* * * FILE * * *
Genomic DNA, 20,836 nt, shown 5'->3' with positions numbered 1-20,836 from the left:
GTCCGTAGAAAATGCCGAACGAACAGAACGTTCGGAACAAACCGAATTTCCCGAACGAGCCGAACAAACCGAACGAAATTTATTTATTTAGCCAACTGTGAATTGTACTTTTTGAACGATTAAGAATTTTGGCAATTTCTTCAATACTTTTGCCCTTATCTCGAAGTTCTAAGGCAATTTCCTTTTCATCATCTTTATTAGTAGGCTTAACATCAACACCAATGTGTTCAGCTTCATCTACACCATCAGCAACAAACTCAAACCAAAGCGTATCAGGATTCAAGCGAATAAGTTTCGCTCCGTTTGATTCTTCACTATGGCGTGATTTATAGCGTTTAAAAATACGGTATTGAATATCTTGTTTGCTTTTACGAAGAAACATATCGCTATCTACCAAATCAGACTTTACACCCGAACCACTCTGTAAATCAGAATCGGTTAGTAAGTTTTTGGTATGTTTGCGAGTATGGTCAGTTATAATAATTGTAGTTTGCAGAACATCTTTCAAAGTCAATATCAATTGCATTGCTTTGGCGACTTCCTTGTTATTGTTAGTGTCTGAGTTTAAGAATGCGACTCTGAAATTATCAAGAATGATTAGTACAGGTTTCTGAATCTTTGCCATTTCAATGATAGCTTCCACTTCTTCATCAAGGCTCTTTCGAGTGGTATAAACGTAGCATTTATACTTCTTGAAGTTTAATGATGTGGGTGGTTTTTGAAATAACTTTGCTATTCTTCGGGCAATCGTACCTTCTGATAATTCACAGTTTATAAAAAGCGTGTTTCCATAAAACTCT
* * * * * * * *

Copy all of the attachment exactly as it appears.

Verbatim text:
Genomic DNA, 20,836 nt, shown 5'->3' with positions numbered 1-20,836 from the left:
GTCCGTAGAAAATGCCGAACGAACAGAACGTTCGGAACAAACCGAATTTCCCGAACGAGCCGAACAAACCGAACGAAATTTATTTATTTAGCCAACTGTGAATTGTACTTTTTGAACGATTAAGAATTTTGGCAATTTCTTCAATACTTTTGCCCTTATCTCGAAGTTCTAAGGCAATTTCCTTTTCATCATCTTTATTAGTAGGCTTAACATCAACACCAATGTGTTCAGCTTCATCTACACCATCAGCAACAAACTCAAACCAAAGCGTATCAGGATTCAAGCGAATAAGTTTCGCTCCGTTTGATTCTTCACTATGGCGTGATTTATAGCGTTTAAAAATACGGTATTGAATATCTTGTTTGCTTTTACGAAGAAACATATCGCTATCTACCAAATCAGACTTTACACCCGAACCACTCTGTAAATCAGAATCGGTTAGTAAGTTTTTGGTATGTTTGCGAGTATGGTCAGTTATAATAATTGTAGTTTGCAGAACATCTTTCAAAGTCAATATCAATTGCATTGCTTTGGCGACTTCCTTGTTATTGTTAGTGTCTGAGTTTAAGAATGCGACTCTGAAATTATCAAGAATGATTAGTACAGGTTTCTGAATCTTTGCCATTTCAATGATAGCTTCCACTTCTTCATCAAGGCTCTTTCGAGTGGTATAAACGTAGCATTTATACTTCTTGAAGTTTAATGATGTGGGTGGTTTTTGAAATAACTTTGCTATTCTTCGGGCAATCGTACCTTCTGATAATTCACAGTTTATAAAAAGCGTGTTTCCATAAAACTCT